8 steps to start with Docker containers

docker container linux

Docker is used by almost everybody, from developers to sysadmins and architects, everybody is using it because is fast, clean and very easy to build, ship, and run distributed applications. In my older docker posts I presented the basics of Docker when it wasn’t so mature. Today I want to recap some of it’s functionalities and discuss more advanced technique that will help you start use Docker with more confidence.

Step 1 - Find a docker image

After you install docker on your local machine, in order to start using it you have to find an image that you’ll use to start one or more docker containers.

A container is just a sandboxed process running an application and its dependencies on the host operating kernel. Docker containers are very lightweight and fast and we can run multiple containers independently on the same machine.

Let’s say you want to use redis as a key value store for your project. You first search for the redis image on the registry.hub.docker.com/ like this:

# you login first to the docker hub with your user and password
$ docker login

# then search for redis docker image
$ docker search redis

Step 2 - Launch a container

Using the search command you will identify that the redis docker image is called redis. Because redis is just a database we can run it as a background service. By default, Docker will run the container in the foreground, so in order to run it in background we can use the -d flag.

To launch a container in the background running an instance of Redis based on the official image we can use the run docker command, which will start a new container based on the image we found with the search command.

$ docker run -d redis

By default docker will use the latest version available if no version is specified. If we want to use a specific version of the image we can ask docker to use the version 3.2 like this

$ docker run -d redis:3.2

Because this is the first time you are using the redis docker image, it will be downloaded on your host machine and after that a container will be launched with a random name. We can name the container by the --name flag.

$ docker run -d --name redis-container redis 

Step 3 - Find the running containers

Now the container is running in background, we can verify this with the ps | container ls docker commands which will list all running containers.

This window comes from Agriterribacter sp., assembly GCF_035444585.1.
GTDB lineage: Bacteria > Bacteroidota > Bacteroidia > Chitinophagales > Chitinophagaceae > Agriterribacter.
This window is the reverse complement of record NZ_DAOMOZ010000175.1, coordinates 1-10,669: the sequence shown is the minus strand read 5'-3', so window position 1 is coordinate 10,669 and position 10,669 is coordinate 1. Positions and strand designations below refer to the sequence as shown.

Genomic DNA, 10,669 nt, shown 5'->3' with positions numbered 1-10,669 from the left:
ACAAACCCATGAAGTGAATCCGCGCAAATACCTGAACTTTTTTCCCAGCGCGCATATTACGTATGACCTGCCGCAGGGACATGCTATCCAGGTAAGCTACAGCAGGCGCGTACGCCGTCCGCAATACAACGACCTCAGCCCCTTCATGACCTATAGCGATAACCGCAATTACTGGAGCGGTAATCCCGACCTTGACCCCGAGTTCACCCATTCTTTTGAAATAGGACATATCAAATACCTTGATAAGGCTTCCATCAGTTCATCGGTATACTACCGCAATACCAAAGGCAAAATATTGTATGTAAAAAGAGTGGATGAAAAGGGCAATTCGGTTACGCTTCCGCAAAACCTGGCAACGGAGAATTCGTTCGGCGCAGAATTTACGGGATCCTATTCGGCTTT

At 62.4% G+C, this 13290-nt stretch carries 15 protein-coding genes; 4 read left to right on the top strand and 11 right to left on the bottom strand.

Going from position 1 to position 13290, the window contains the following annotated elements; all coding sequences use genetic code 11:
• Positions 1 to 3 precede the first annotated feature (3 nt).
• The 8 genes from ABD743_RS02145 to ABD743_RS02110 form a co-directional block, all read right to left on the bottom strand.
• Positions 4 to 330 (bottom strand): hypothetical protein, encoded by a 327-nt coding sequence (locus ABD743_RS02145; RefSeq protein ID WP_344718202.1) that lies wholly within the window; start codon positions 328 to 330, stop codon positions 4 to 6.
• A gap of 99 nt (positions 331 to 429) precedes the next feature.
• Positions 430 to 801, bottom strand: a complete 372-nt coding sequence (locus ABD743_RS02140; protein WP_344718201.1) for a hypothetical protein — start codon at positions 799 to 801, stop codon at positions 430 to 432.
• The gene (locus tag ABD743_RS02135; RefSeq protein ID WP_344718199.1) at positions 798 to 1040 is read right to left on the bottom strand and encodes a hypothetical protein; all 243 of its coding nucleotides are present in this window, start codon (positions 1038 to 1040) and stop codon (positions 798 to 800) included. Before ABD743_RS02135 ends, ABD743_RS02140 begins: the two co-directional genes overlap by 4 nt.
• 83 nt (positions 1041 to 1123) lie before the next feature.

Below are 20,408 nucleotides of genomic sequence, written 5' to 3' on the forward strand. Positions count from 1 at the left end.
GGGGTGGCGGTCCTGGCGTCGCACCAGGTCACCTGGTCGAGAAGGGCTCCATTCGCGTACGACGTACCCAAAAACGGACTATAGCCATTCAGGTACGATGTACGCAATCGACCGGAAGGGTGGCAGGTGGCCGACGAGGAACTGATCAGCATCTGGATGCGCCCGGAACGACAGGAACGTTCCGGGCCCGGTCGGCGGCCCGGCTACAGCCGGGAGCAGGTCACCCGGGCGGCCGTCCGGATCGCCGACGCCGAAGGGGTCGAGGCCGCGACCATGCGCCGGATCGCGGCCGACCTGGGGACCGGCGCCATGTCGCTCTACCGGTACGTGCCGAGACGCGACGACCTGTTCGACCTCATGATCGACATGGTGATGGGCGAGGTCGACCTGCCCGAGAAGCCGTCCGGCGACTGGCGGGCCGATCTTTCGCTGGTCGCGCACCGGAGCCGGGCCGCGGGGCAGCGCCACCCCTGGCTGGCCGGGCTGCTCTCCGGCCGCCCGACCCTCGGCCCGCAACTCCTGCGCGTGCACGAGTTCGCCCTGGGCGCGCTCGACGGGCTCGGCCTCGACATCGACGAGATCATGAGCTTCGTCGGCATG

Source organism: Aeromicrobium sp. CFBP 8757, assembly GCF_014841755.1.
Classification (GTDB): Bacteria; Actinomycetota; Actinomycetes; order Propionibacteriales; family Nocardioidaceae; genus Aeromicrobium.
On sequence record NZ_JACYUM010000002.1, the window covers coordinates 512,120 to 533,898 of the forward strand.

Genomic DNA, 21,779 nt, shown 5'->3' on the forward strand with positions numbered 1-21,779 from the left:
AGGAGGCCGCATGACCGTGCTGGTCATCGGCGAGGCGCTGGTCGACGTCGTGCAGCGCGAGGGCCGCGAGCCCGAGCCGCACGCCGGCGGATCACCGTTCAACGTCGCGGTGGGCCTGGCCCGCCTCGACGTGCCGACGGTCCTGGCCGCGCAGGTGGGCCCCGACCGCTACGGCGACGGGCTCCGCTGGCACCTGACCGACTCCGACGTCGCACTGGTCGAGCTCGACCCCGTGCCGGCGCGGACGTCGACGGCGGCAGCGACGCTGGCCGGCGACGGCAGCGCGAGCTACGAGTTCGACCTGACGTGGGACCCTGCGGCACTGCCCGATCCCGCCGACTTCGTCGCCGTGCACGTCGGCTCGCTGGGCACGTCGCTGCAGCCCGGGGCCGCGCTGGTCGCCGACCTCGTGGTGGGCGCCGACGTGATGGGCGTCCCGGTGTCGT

$ docker ps
$ docker container ls

Also if you have stopped containers we can list them with the -a | --all options of the ps | container ls commands.

$ docker ps -a
$ docker ps --all
$ docker container ls -a
$ docker container ls --all

Step 4 - Inspect docker containers

These commands also display the name and the ID that can be used to inspect a container for more information docker inspect redis

Step 5 - Check logs on docker containers

The command docker logs redis will display messages the container has written to standard error or standard out.

Step 6 - Map ports on docker containers

At the moment the redis container is running in background on our local machine but we can’t access the redis service because it’s running inside the container. The reason is that as I said at the begining of this post, each container is sandboxed. If a service needs to be accessible outside it’s container then we have to expose it’s port to the host.

Redis is running by default on port 6379 so we can map the container port to a host port via -p option.

$ docker run -d --name redis-random-port -p 6379 redis

While this works, we don’t know which host port has been assigned to the redis container port 6379. Thankfully, this is discovered via docker port redis-random-port 6379.

This is good but it’s not enough, we want to be able to bind the container port to the specific 6379 host port so that other services be able to find it easily. We can do this like so -p <host-port>:<container-port>.

$ docker run -d --name redis-port -p 6379:6379 redis

Step 7 - Persisting Data

Now we are able to start using the redis service and store some data into the database. After some tests we see that everything works perfect, but if the container is deleted or re-created the data from redis is being automatically removed. It would be nice if we would be able to keep data even we remove or re-create the container.

Luckily there is a way to do this with docker by binding volumes (directories) using the -v <host-dir>:<container-dir> option. When we bind a directory, the files from the host directory can be accessed in the container and all the changes done to those files inside the container will reflect and be stored on the host.

The redis image stores logs and data into a /data directory. In order to bind that directory to the current directory we can use the $PWD env variable, which will map the current directory to the /data one from the container.

$ docker run -d --name redis_container -v $PWD:/data redis

Step 8 - Interact with a container

We can also interact with a container and get access to a bash shell inside of it with the -it flag.

$ docker run -it ubuntu bash

Running this command will open an ubuntu container and give us access to the shell inside it. Now we can interact with the ubuntu shell as if we would do it on a machine with ubuntu operating system.

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